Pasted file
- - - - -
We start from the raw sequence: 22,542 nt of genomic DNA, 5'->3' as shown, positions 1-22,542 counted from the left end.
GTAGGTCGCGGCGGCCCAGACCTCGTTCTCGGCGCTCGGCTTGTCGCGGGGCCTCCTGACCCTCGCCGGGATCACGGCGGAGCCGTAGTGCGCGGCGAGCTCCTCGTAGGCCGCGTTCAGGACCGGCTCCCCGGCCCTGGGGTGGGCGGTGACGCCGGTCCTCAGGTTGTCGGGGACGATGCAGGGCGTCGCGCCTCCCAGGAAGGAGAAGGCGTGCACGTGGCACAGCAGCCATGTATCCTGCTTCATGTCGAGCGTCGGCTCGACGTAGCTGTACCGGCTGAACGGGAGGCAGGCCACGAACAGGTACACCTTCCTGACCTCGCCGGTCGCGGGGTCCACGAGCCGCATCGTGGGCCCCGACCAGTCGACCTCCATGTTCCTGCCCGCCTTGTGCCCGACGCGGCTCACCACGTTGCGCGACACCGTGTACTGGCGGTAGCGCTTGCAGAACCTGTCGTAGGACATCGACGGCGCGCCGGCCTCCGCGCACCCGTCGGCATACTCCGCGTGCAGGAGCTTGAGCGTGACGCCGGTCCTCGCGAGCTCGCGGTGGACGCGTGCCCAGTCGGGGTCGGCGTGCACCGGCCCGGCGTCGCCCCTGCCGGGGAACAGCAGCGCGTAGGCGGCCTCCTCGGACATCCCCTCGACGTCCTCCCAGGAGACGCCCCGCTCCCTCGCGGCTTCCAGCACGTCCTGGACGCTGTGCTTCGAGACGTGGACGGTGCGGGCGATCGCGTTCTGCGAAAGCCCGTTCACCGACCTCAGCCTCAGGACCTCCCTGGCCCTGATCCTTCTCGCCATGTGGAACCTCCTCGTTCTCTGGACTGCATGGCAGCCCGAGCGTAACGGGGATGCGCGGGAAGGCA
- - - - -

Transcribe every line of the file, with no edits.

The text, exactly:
We start from the raw sequence: 22,542 nt of genomic DNA, 5'->3' as shown, positions 1-22,542 counted from the left end.
GTAGGTCGCGGCGGCCCAGACCTCGTTCTCGGCGCTCGGCTTGTCGCGGGGCCTCCTGACCCTCGCCGGGATCACGGCGGAGCCGTAGTGCGCGGCGAGCTCCTCGTAGGCCGCGTTCAGGACCGGCTCCCCGGCCCTGGGGTGGGCGGTGACGCCGGTCCTCAGGTTGTCGGGGACGATGCAGGGCGTCGCGCCTCCCAGGAAGGAGAAGGCGTGCACGTGGCACAGCAGCCATGTATCCTGCTTCATGTCGAGCGTCGGCTCGACGTAGCTGTACCGGCTGAACGGGAGGCAGGCCACGAACAGGTACACCTTCCTGACCTCGCCGGTCGCGGGGTCCACGAGCCGCATCGTGGGCCCCGACCAGTCGACCTCCATGTTCCTGCCCGCCTTGTGCCCGACGCGGCTCACCACGTTGCGCGACACCGTGTACTGGCGGTAGCGCTTGCAGAACCTGTCGTAGGACATCGACGGCGCGCCGGCCTCCGCGCACCCGTCGGCATACTCCGCGTGCAGGAGCTTGAGCGTGACGCCGGTCCTCGCGAGCTCGCGGTGGACGCGTGCCCAGTCGGGGTCGGCGTGCACCGGCCCGGCGTCGCCCCTGCCGGGGAACAGCAGCGCGTAGGCGGCCTCCTCGGACATCCCCTCGACGTCCTCCCAGGAGACGCCCCGCTCCCTCGCGGCTTCCAGCACGTCCTGGACGCTGTGCTTCGAGACGTGGACGGTGCGGGCGATCGCGTTCTGCGAAAGCCCGTTCACCGACCTCAGCCTCAGGACCTCCCTGGCCCTGATCCTTCTCGCCATGTGGAACCTCCTCGTTCTCTGGACTGCATGGCAGCCCGAGCGTAACGGGGATGCGCGGGAAGGCA